Answer
7/6/17 12:19 PM as a reply to Daniel M. Ingram.
 - Noah - Ya I usually just go with "whatever works in practice".
 
- Daniel - Thanks for the post, that is a great perspective!

  I have a soft spot toward the philosophy of anarchy, as for self-governance and opposed to authority and hierarchical orginization, so I see the title as somewhat of a positive - as in opposition to a top down 'mushroom' culture - and also as humerous due to the many diverse opinions on here.

That said, I do majorly value the discussion, and for me personally the pragmatic movement's focus on what works as translated to open recognition and pursuit of attainment/ perceptual shifts - genuinly overcoming suffering - seems highly in line with the original spirit of Buddhism.

RE: Pragmatic Dharma = Buddhist Anarchy
Answer
7/6/17 10:16 PM as a reply to Daniel M. Ingram.
Daniel M. Ingram:
When reading the Pali Canon and the old stories of the Buddha, his life, and the early Buddhist Sangha, as well as the general spiritual community of the time around them, as well as stories about places such as Nalanda, I get the sense that what we are doing here is not only nothing new, it is basically what they did back in the day in many ways.

People debated actively what they best practices were, what lead to what, what was useful and not useful, what worked and what didn't. They were open about attainments. They shop-talked actively about techniques, tricks, trials, tribulations, successes, failures, phenomenology, and the like, as that was what they were into.

It is hard to imagine the Abhidhamma, the commentaries, and even much of the Pali Canon arising in a situation that had an attitude that was anything other than that. This also applies to the massive cross-pollenation and convergence of various traditions that lead to the innovations that arose in Indian Buddhism in the Nalanda period and later spread to regions such as and including Tibet and formed the basis of much of Tibetan Buddhism.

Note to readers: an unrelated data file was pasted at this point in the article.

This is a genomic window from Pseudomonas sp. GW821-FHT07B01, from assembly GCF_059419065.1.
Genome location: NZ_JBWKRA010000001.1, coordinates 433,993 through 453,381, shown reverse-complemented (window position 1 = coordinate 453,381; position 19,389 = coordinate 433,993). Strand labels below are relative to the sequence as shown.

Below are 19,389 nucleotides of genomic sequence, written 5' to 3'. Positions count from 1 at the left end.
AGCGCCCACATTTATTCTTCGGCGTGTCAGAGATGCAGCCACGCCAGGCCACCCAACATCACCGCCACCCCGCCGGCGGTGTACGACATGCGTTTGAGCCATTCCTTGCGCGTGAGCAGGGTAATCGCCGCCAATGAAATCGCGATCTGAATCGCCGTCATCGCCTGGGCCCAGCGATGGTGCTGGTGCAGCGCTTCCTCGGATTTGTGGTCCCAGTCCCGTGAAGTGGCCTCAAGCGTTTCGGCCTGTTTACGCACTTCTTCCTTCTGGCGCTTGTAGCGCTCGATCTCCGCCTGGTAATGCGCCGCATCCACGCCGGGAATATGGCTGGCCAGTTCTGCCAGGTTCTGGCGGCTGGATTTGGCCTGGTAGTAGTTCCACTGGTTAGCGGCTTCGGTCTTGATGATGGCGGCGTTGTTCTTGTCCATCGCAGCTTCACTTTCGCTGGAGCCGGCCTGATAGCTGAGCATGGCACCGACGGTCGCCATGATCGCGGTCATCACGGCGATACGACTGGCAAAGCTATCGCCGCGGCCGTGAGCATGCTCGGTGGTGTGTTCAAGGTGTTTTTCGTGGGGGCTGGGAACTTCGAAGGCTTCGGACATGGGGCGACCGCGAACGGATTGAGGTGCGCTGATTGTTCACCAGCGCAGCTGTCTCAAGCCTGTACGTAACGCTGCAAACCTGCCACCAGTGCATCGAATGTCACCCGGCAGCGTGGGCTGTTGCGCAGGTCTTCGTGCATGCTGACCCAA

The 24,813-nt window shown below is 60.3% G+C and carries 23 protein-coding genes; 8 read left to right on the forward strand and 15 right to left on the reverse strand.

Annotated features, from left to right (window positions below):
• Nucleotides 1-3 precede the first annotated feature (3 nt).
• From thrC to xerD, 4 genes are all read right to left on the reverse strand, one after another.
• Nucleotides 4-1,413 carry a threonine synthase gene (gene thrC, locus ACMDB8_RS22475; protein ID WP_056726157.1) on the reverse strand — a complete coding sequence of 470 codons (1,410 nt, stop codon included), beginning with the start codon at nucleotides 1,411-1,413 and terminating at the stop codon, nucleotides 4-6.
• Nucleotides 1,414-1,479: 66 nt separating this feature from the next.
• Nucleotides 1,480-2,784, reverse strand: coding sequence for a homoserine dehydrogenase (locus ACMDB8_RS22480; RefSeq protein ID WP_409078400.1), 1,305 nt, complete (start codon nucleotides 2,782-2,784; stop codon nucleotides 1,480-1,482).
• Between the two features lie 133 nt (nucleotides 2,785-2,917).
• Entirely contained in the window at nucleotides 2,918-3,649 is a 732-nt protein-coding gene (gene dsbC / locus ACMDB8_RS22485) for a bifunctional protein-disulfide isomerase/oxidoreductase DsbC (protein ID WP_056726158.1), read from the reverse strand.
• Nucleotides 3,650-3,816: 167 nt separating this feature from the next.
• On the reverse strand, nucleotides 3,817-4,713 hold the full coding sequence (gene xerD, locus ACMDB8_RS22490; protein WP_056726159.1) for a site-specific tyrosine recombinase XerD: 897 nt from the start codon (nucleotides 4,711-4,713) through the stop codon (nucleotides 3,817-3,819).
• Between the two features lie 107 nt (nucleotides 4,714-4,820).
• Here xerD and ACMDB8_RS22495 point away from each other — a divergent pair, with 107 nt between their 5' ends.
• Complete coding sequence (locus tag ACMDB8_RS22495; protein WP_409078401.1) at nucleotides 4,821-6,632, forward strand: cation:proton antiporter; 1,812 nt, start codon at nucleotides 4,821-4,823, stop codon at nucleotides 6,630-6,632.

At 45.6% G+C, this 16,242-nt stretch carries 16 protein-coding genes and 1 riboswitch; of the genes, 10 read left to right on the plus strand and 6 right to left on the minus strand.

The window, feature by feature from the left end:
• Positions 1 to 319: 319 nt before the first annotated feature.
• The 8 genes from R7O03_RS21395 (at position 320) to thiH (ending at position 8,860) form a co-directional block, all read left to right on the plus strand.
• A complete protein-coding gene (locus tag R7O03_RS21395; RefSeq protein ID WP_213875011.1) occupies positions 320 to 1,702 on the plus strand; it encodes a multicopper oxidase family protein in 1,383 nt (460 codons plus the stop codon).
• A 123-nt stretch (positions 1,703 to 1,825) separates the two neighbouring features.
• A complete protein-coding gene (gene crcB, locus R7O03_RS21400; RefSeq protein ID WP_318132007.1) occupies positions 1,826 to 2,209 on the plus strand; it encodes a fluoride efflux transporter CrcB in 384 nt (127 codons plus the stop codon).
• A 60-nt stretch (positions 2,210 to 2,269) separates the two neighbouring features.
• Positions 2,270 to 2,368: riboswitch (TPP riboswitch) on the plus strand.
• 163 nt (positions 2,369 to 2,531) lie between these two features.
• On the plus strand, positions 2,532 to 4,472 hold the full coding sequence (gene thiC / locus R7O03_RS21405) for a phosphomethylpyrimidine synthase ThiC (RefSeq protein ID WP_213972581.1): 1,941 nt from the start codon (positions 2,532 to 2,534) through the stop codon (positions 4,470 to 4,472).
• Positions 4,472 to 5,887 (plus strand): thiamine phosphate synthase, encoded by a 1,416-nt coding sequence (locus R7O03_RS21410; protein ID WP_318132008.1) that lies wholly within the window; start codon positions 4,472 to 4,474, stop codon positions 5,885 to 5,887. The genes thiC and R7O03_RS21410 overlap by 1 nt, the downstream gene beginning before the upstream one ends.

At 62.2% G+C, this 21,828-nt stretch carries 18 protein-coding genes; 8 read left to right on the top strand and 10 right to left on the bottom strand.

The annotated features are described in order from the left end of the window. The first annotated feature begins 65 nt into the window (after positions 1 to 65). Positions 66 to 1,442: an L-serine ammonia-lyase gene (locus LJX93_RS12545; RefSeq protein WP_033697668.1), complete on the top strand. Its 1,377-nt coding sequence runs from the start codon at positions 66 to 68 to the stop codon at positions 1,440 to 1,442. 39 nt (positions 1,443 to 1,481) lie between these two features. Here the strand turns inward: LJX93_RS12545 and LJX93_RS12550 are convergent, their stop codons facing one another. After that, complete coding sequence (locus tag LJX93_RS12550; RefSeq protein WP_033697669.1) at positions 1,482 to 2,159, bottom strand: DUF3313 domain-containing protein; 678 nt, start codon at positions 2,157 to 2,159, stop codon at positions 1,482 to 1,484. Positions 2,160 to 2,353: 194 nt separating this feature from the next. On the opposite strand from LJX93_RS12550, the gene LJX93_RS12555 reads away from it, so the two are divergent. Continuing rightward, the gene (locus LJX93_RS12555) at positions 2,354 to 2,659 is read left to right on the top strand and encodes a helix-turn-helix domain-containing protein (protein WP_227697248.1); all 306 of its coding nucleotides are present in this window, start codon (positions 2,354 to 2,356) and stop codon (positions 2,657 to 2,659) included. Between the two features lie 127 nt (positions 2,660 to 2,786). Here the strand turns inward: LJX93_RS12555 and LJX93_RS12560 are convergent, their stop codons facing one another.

Further, this sort of practicality just seems normal to me in any endeavor where there are goals, various schools of thought, various teachers, various texts, various techniques, all of which are now available and which logically must be compared, contrasted, texted, exprimented with, explored, synthesized, and refined, as well as rediscovered.

Seriously, what are the obvious alternatives and why would anyone prefer those to this if people actually cared about progress in spiritual development and growth? Does anyone really think that monolithic adherance to one tradition in a secretive and proprietary fashion without discussion or questioning is really going to produce the best results for the most people?

I don't think of our take on this as modern or post-modern, but just straightforwardly like most pragmatic tasks are approached and have been for millennia.
Thank you for these thoughts Daniel.  They help to clarify some central topics to focus on as I participate in the development of a local sangha.  

RE: Pragmatic Dharma = Buddhist Anarchy
Answer
7/7/17 6:05 AM as a reply to Noah D.
Anarchy is actually a very good literal word for modern practical dharma and the early sangha, meaning "without a leader". One of the most amazing things that buddha did was NOT appoint a successor, while at the same time emphasizing the importance of the spiritual community/friends. 

RE: Pragmatic Dharma = Buddhist Anarchy
Answer
7/7/17 3:01 PM as a reply to shargrol.
To me the interesting question is this - "What would the Buddha appoint a successor to?"

I'm in agreement about the apt-ness of the word "anarchy" as it's being used here to describe pragmatic buddhism. A read through the threads here and on other pragmatic oriented meditation forums is ample supporting evidence.